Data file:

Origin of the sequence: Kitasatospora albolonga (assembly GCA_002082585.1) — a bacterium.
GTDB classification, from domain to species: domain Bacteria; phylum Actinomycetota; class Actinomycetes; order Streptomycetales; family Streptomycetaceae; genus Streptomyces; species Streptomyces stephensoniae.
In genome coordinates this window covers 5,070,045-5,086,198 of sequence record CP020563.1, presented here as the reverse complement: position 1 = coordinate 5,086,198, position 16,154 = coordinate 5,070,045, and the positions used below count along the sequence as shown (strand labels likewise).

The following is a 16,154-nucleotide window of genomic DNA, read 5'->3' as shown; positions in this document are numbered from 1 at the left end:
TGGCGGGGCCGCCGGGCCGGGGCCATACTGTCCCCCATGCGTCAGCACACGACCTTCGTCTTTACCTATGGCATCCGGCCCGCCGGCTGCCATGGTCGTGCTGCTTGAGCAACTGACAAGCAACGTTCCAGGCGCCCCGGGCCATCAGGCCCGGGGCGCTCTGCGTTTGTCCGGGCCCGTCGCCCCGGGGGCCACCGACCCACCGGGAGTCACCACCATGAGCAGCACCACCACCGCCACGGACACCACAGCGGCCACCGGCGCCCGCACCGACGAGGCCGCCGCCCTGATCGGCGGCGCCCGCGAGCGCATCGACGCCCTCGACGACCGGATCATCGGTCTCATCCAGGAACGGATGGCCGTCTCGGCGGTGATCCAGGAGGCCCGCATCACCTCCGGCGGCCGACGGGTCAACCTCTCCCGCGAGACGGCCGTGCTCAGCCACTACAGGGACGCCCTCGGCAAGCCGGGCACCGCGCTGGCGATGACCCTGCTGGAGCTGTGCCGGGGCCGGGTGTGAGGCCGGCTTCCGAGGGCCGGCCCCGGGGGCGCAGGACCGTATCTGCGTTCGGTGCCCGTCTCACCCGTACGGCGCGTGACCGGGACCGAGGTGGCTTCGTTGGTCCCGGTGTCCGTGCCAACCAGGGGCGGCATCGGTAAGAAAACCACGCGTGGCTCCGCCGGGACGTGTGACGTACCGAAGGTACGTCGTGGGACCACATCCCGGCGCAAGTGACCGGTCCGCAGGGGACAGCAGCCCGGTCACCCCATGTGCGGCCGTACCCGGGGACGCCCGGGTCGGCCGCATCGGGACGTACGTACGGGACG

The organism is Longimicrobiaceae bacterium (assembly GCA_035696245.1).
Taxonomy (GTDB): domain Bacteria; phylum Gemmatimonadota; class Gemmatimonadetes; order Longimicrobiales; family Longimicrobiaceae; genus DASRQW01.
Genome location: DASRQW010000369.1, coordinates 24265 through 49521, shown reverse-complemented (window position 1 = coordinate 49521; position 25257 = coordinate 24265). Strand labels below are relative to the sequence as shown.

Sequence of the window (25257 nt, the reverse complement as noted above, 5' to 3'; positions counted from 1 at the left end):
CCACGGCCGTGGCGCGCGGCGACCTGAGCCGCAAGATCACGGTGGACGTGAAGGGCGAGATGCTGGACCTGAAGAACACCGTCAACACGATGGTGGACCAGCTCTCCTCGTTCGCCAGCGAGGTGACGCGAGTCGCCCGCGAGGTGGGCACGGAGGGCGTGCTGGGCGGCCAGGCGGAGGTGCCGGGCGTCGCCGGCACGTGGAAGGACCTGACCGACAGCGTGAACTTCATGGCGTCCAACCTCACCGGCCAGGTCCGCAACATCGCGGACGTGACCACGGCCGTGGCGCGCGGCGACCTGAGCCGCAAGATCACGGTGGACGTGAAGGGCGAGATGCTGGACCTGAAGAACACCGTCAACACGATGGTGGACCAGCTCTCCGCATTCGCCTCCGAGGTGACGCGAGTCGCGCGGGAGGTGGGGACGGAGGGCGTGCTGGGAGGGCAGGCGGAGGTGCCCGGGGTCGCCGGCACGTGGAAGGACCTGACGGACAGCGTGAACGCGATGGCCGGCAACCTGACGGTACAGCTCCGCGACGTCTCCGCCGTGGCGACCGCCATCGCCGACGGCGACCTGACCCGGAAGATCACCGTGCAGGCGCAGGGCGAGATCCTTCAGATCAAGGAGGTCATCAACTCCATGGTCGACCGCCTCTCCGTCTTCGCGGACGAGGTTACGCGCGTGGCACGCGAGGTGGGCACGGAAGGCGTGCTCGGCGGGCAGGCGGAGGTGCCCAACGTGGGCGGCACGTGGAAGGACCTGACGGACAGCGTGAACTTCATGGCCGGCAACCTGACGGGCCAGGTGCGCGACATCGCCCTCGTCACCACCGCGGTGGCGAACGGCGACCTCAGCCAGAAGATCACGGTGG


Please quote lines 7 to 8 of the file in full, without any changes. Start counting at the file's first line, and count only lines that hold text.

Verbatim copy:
Taxonomy (GTDB): domain Bacteria; phylum Gemmatimonadota; class Gemmatimonadetes; order Longimicrobiales; family Longimicrobiaceae; genus DASRQW01.
Genome location: DASRQW010000369.1, coordinates 24265 through 49521, shown reverse-complemented (window position 1 = coordinate 49521; position 25257 = coordinate 24265). Strand labels below are relative to the sequence as shown.